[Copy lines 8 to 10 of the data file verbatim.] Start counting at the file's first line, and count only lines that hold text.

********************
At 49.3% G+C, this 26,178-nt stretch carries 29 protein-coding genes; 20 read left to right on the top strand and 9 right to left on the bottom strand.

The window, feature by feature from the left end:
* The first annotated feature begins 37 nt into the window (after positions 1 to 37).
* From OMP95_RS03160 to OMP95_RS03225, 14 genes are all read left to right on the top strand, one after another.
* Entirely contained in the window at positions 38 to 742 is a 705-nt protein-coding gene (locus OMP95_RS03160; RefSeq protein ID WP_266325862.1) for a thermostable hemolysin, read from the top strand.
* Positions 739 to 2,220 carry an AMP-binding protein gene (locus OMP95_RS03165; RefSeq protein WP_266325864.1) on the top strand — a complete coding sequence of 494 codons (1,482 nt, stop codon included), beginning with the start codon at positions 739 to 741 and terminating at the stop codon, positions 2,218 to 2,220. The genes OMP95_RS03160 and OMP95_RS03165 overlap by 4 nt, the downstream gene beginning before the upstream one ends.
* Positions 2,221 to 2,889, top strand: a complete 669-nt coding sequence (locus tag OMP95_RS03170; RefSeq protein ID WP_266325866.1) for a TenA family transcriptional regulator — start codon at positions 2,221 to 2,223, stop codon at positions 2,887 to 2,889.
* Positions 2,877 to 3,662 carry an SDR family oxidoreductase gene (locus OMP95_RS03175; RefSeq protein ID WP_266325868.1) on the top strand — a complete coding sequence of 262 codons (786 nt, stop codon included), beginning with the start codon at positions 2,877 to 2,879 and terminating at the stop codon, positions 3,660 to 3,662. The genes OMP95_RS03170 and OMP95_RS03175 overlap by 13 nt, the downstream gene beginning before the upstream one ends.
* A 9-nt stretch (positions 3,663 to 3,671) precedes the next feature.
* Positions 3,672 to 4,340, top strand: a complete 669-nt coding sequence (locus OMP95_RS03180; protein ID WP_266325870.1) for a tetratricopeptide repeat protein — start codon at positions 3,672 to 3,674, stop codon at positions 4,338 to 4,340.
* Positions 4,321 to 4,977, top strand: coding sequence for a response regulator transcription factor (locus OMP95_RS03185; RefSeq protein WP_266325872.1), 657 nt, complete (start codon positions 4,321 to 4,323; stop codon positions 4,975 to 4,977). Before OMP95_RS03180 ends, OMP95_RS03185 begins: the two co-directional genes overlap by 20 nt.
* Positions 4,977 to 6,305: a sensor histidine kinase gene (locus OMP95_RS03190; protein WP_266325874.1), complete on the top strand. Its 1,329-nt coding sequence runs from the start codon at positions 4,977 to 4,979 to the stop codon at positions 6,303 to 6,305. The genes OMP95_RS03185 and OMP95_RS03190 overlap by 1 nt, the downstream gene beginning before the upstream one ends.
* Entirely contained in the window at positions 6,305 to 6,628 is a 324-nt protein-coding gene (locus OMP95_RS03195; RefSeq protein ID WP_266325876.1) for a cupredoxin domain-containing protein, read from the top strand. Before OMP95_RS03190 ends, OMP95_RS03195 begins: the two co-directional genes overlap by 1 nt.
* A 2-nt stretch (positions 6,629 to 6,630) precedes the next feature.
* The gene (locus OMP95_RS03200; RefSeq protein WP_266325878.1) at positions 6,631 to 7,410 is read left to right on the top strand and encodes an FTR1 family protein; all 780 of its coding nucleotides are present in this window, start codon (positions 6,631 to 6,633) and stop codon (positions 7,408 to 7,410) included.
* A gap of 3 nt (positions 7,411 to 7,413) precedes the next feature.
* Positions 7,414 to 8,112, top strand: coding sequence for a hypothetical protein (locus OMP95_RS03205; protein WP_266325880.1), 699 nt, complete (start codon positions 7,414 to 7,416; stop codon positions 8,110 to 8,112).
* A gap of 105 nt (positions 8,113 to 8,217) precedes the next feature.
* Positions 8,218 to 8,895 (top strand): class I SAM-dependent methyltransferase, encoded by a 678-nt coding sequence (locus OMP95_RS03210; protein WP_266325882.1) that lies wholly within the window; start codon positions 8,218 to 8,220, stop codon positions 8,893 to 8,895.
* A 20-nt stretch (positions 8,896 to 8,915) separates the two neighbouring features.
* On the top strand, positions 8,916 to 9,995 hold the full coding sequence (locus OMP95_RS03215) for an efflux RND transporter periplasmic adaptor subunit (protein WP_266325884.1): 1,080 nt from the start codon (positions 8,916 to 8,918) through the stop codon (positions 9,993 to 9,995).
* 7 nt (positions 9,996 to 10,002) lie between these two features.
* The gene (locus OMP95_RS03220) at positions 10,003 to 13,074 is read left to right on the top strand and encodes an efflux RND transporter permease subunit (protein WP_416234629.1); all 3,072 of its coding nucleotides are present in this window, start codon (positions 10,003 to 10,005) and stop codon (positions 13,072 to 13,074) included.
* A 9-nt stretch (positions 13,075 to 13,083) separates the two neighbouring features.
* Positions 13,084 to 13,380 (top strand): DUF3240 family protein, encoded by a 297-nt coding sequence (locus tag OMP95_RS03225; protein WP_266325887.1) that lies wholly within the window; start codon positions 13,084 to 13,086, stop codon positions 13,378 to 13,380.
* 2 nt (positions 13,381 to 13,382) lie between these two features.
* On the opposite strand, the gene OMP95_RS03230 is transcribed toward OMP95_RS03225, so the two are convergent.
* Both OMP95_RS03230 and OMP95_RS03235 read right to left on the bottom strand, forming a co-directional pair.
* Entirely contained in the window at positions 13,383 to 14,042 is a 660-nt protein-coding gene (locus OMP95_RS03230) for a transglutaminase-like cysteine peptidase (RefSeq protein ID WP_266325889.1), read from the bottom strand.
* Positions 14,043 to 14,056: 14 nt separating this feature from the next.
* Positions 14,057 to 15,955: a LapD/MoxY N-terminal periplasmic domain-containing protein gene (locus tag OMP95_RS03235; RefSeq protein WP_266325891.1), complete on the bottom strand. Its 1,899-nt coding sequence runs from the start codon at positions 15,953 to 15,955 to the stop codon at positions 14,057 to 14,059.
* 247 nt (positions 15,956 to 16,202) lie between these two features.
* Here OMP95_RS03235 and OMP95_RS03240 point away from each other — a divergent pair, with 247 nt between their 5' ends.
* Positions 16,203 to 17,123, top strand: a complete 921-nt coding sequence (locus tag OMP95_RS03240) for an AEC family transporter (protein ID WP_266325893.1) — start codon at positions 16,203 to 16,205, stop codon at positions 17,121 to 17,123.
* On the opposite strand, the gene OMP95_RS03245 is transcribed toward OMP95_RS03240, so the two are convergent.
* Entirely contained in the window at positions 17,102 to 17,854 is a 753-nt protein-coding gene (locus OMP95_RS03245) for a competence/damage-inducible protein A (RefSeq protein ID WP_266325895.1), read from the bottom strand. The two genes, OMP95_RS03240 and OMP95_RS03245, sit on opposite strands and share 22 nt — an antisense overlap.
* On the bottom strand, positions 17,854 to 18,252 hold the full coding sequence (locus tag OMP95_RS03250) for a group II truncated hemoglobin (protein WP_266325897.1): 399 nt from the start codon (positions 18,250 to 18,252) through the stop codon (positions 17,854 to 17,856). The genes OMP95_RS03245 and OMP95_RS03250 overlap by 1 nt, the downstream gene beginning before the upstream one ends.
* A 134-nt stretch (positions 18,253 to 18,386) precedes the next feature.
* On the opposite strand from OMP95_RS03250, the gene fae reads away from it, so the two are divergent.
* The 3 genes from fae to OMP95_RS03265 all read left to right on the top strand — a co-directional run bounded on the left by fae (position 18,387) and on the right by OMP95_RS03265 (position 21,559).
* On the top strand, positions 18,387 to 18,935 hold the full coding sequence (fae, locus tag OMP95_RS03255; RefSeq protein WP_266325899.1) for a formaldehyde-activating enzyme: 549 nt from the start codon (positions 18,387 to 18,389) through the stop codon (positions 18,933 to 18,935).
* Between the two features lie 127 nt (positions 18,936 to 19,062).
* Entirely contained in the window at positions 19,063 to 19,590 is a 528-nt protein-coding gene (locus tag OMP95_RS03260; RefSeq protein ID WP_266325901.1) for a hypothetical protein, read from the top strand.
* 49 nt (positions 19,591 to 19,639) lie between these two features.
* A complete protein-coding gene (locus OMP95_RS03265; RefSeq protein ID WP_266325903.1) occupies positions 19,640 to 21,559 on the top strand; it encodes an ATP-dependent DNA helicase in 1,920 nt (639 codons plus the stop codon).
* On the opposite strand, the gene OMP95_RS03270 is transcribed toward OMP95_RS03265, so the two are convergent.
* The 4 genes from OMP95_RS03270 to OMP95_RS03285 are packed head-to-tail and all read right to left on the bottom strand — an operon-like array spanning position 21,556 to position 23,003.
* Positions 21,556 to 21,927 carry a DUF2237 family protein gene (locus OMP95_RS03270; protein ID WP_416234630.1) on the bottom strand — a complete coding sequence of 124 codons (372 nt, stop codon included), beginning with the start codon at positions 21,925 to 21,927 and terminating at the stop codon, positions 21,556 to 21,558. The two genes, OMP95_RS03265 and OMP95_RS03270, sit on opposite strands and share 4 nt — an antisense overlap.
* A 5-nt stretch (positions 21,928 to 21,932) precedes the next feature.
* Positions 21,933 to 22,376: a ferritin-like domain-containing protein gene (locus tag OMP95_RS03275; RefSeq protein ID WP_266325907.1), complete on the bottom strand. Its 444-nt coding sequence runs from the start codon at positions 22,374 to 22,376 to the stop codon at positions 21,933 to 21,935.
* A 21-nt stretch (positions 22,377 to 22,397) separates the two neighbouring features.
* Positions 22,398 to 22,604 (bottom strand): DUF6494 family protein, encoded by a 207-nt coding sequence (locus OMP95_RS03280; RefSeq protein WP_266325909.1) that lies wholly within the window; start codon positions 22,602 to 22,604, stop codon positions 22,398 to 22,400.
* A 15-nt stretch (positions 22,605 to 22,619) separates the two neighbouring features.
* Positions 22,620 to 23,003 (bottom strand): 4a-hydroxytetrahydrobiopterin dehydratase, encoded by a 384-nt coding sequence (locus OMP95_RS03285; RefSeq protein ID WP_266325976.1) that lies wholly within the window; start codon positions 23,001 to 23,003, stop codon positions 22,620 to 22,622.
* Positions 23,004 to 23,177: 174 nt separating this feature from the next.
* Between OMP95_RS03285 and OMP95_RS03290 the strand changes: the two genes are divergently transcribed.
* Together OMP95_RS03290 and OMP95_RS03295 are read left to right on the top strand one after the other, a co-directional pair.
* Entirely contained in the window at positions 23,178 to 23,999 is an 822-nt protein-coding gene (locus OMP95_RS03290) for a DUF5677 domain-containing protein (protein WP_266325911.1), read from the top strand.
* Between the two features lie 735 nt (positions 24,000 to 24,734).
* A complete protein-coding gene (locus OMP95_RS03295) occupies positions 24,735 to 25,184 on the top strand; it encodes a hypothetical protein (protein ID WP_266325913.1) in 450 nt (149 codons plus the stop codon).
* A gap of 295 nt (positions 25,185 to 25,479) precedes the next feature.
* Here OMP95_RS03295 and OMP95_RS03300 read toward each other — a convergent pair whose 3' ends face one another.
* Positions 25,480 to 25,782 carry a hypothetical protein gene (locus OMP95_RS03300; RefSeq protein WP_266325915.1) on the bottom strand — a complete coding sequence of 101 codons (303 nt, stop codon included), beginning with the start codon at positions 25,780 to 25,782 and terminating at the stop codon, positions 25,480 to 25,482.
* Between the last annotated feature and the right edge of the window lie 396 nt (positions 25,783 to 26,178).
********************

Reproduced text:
* Positions 2,877 to 3,662 carry an SDR family oxidoreductase gene (locus OMP95_RS03175; RefSeq protein ID WP_266325868.1) on the top strand — a complete coding sequence of 262 codons (786 nt, stop codon included), beginning with the start codon at positions 2,877 to 2,879 and terminating at the stop codon, positions 3,660 to 3,662. The genes OMP95_RS03170 and OMP95_RS03175 overlap by 13 nt, the downstream gene beginning before the upstream one ends.
* A 9-nt stretch (positions 3,663 to 3,671) precedes the next feature.
* Positions 3,672 to 4,340, top strand: a complete 669-nt coding sequence (locus OMP95_RS03180; protein ID WP_266325870.1) for a tetratricopeptide repeat protein — start codon at positions 3,672 to 3,674, stop codon at positions 4,338 to 4,340.